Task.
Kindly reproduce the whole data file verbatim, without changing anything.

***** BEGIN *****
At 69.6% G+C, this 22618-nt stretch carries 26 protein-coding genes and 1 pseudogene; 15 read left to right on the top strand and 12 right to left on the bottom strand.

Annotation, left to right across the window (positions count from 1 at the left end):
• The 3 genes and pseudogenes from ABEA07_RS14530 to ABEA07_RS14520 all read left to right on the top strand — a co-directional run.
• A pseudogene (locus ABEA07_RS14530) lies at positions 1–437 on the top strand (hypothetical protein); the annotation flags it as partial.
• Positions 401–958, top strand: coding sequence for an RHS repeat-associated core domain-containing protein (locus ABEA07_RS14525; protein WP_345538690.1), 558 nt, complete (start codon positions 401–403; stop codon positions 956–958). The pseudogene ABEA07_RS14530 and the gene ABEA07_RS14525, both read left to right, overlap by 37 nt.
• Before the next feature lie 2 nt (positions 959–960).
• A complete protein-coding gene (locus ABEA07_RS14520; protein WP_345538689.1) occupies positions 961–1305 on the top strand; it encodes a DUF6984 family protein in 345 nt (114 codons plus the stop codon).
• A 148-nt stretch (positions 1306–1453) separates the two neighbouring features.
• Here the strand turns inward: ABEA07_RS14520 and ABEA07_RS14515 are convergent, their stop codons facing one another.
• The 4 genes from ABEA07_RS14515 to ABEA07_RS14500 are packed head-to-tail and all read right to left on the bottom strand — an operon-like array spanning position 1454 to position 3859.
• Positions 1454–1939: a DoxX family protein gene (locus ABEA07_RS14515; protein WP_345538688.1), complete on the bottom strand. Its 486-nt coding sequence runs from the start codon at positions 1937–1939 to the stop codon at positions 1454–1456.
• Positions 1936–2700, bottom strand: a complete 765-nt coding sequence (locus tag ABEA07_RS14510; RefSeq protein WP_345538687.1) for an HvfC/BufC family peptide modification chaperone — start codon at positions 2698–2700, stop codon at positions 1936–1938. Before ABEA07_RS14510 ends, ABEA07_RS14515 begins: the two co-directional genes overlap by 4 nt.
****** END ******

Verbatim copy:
At 69.6% G+C, this 22618-nt stretch carries 26 protein-coding genes and 1 pseudogene; 15 read left to right on the top strand and 12 right to left on the bottom strand.

Annotation, left to right across the window (positions count from 1 at the left end):
• The 3 genes and pseudogenes from ABEA07_RS14530 to ABEA07_RS14520 all read left to right on the top strand — a co-directional run.
• A pseudogene (locus ABEA07_RS14530) lies at positions 1–437 on the top strand (hypothetical protein); the annotation flags it as partial.
• Positions 401–958, top strand: coding sequence for an RHS repeat-associated core domain-containing protein (locus ABEA07_RS14525; protein WP_345538690.1), 558 nt, complete (start codon positions 401–403; stop codon positions 956–958). The pseudogene ABEA07_RS14530 and the gene ABEA07_RS14525, both read left to right, overlap by 37 nt.
• Before the next feature lie 2 nt (positions 959–960).
• A complete protein-coding gene (locus ABEA07_RS14520; protein WP_345538689.1) occupies positions 961–1305 on the top strand; it encodes a DUF6984 family protein in 345 nt (114 codons plus the stop codon).
• A 148-nt stretch (positions 1306–1453) separates the two neighbouring features.
• Here the strand turns inward: ABEA07_RS14520 and ABEA07_RS14515 are convergent, their stop codons facing one another.
• The 4 genes from ABEA07_RS14515 to ABEA07_RS14500 are packed head-to-tail and all read right to left on the bottom strand — an operon-like array spanning position 1454 to position 3859.
• Positions 1454–1939: a DoxX family protein gene (locus ABEA07_RS14515; protein WP_345538688.1), complete on the bottom strand. Its 486-nt coding sequence runs from the start codon at positions 1937–1939 to the stop codon at positions 1454–1456.
• Positions 1936–2700, bottom strand: a complete 765-nt coding sequence (locus tag ABEA07_RS14510; RefSeq protein WP_345538687.1) for an HvfC/BufC family peptide modification chaperone — start codon at positions 2698–2700, stop codon at positions 1936–1938. Before ABEA07_RS14510 ends, ABEA07_RS14515 begins: the two co-directional genes overlap by 4 nt.